Turn left and head along the road by the side of the river for 1.2km. On the left-hand bend just beyond the car park, turn right off the road and onto a path. Follow this across a footbridge over the river, through the sewage works, around bends to the right and left, across another bridge over the railway and across a third bridge over the canal to the old railway buildings of High Peak Junction. There is a small café here. Behind the café is the start of the High Peak Trail which begins with the huge, unrelenting climb up Sheepwash Incline....oh oh, better carb up on flapjack bars and a cup of tea....
    
From High Peak Junction, the route follows the High Peak Trail all the way to Harborough Rocks – a distance of 8km. First of all, test your stamina up Sheepwash Incline, gaining 150m height in 1300m distance. Then continue on the flat past Black Rocks to another long grind up Middleton Incline (80m in 600m). More flat follows, leading through Hopton Tunnel, until the final, less demanding slog up Hopton Incline (30m in 400m). At the top, keep going along the trail until in front of Harborough Rocks.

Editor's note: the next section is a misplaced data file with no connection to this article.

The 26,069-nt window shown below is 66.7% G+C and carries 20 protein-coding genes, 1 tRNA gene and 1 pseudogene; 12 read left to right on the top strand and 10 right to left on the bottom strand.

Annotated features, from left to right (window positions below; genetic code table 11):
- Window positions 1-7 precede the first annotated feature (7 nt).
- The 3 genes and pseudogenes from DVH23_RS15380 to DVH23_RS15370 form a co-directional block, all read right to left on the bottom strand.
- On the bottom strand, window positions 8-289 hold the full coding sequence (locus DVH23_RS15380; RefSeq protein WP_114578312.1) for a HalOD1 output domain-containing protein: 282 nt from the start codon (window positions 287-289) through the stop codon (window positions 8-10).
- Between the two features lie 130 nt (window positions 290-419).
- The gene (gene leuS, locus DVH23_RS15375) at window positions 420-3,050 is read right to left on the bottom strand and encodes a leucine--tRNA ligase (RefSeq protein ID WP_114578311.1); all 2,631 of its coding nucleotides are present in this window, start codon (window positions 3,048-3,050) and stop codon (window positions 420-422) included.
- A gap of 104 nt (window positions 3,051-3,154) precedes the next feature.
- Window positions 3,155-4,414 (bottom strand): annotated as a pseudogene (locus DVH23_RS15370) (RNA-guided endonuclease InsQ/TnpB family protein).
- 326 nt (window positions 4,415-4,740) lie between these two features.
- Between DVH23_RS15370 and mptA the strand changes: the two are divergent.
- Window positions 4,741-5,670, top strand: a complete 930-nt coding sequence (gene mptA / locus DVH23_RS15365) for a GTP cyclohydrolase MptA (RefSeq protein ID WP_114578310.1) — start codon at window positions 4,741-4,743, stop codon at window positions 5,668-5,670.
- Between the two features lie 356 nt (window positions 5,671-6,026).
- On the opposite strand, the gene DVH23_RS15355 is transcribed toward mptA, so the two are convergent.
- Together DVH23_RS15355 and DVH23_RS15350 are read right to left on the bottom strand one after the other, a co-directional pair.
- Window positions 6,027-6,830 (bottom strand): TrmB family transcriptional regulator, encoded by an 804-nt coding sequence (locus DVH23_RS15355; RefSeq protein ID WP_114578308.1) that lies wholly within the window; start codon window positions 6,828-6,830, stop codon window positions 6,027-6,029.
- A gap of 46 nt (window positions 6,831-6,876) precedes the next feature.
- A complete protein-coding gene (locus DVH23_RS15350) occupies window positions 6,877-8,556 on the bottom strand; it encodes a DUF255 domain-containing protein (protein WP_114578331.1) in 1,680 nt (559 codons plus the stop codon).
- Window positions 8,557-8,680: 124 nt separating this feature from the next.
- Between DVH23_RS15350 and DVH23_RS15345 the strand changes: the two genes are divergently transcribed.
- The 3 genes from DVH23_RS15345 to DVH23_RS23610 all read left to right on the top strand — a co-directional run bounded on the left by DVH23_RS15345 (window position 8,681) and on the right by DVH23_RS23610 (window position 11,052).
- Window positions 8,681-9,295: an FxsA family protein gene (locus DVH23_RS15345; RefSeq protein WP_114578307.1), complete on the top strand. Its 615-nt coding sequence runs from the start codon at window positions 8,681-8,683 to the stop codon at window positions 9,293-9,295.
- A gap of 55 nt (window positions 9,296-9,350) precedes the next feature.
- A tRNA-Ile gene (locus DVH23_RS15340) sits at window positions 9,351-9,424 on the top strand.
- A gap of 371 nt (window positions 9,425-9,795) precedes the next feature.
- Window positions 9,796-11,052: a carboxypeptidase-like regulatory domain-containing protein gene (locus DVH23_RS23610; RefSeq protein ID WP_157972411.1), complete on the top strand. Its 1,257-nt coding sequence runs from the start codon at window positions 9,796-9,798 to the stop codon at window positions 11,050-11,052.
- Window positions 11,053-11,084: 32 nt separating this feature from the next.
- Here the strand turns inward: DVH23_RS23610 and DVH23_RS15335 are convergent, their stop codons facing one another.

Turn left off the trail and take the path leading to the road. Turn right and then left at the next T-junction. Freewheel triumphantly down the hill into Brassington.

Dean Smart
23rd April 2009


Map and Directions: Town_n_Country.pdf